backed, if need be, by the use of force. With great
respect, I have some dissenting observations to make on
this declaration.

There are 11 national or linguistic groups
in the COR areas with a total population of 5.3 millions.
These national groups are as distinct from one another as
the Ibos are distinct from them or from the Yorubas or
Hausas. Of the 11, the Efik/Ibibio/Annang national group
are 3.2 million strong as against the Ijaws who are only
about 700,000 strong. Ostensibly, the remaining nine
national group number 1.4 millions. But when you have
subtracted the Ibo inhabitants from among them, what is
left ranges from the Ngennis who number only 8,000 to
the Ogonis who are 220,000 strong. A decree creating a
COR state without a plebiscite to ascertain the wishes of
the peoples in the area, would only amount to
subordinating the minority national groups in the state to
the dominance of the Efik/Ibibio/Annang national group. It
would be perfectly in order to create a Calabar state or a
Rivers state by decree, and without a plebiscite. Each is a homogeneous national unit.

But before you lump distinct
and diverse national units together in one state, the
consent of each of them is indispensable. Otherwise, the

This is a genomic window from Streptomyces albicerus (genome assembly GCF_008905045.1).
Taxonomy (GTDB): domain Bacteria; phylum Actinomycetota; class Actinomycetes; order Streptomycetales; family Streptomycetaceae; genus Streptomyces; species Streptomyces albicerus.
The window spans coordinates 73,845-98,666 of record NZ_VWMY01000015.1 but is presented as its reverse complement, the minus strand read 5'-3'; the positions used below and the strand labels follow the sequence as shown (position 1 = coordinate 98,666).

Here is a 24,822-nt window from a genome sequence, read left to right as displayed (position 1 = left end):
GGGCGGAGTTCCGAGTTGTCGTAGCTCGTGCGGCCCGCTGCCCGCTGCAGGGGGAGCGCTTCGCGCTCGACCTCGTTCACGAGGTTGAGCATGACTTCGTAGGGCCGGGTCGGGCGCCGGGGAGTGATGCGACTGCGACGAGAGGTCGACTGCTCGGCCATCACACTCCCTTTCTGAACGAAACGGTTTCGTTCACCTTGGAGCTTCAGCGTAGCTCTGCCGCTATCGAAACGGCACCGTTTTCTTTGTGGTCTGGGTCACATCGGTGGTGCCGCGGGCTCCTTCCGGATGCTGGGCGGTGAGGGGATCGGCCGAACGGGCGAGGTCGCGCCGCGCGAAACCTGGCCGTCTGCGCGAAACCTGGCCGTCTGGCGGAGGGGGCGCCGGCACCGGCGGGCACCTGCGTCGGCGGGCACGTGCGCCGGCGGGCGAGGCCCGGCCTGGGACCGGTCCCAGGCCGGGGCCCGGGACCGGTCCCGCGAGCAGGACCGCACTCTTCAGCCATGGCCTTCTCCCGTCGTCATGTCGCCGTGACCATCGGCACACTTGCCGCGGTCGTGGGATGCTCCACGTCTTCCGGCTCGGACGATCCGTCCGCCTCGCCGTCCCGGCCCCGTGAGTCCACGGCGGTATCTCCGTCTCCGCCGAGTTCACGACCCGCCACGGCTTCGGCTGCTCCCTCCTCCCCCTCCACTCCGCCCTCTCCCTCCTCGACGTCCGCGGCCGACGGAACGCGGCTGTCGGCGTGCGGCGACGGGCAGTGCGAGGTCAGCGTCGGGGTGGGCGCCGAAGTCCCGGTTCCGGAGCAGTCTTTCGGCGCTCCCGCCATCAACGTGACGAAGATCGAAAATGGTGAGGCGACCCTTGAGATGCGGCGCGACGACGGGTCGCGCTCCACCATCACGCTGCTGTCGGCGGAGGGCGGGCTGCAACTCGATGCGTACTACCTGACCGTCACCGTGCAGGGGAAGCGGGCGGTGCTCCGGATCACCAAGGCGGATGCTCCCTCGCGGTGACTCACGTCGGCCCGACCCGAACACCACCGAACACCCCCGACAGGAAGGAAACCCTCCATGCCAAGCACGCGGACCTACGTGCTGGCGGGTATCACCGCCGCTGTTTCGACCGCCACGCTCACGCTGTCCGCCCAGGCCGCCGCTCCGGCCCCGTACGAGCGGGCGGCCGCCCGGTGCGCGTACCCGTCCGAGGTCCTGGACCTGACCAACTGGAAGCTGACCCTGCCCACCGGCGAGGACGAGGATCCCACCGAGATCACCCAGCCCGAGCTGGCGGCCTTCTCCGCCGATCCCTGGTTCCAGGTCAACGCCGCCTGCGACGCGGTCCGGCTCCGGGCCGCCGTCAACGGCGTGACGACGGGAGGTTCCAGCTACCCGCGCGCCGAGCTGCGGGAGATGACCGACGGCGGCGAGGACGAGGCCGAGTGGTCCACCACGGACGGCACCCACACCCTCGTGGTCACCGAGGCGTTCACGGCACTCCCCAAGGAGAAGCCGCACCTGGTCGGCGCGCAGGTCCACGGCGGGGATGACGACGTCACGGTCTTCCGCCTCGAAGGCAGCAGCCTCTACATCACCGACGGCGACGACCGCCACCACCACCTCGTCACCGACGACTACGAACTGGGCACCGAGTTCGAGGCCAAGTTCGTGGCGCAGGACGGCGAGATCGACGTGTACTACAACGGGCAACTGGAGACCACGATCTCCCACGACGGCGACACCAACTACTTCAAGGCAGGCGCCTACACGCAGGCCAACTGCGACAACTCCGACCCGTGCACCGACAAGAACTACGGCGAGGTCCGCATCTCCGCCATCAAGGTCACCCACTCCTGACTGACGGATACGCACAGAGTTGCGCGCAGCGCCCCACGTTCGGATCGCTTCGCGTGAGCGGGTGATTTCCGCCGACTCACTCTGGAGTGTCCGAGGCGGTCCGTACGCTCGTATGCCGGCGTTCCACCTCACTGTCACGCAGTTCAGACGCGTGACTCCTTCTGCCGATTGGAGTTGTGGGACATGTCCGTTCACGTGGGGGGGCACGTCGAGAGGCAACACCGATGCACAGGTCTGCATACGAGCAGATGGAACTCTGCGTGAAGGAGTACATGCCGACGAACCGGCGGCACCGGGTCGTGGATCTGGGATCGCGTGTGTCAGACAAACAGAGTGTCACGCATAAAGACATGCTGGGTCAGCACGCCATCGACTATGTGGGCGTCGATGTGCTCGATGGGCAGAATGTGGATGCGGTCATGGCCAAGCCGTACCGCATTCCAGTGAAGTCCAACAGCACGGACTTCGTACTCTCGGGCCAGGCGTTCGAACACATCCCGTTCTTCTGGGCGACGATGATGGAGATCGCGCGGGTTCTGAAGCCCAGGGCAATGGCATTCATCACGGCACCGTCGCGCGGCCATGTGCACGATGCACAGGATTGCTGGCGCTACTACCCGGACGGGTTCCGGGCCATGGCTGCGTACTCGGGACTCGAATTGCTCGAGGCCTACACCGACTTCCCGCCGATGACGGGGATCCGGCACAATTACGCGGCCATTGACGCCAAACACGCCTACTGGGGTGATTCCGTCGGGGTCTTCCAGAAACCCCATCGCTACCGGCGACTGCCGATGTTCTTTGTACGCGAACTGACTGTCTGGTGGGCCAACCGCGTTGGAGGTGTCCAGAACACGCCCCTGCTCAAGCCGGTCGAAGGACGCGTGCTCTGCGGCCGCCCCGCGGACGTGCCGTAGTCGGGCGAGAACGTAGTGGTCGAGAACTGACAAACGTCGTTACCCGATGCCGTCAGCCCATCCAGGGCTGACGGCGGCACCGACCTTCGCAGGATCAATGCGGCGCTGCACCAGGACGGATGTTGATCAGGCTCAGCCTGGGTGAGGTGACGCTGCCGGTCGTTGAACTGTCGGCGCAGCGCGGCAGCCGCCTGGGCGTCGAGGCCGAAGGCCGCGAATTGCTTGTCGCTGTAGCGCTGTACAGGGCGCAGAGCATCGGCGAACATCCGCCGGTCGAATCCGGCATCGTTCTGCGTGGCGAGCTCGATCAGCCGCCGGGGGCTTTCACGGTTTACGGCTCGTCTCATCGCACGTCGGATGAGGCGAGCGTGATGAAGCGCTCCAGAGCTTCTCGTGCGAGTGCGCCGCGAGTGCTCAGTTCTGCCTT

seed of social disquilibrium in the new state would have
been sown.
On the other hand, if the COR State is created by decree
after the Eastern Region shall have made its severance
from Nigeria effective, we should then be waging an
unjust war against a foreign state. It would be an unjust
war, because the purpose of it would be to remove 10
minorities in the East from the dominance of the Ibos only
to subordinate them to the dominance of the
Efik/Ibibio/Annang national group. I think I have said
enough to demonstrate that any war against the East, or
vice versa, on any count whatsoever, would be an unholy
crusade, for which it would be most unjustifiable to shed
a drop of Nigerian blood. Therefore, only a peaceful
solution must be found, and quickly too to arrest the
present rapidly deteriorating stalemate and restore
normalcy.
With regard to the second categorical imperative, it is my
considered view that whilst some of the demands of the
East are excessive within the context of a Nigerian union,
most of such demands are not only well-founded, but are
designed for smooth and steady association amongst the
various national units of Nigeria.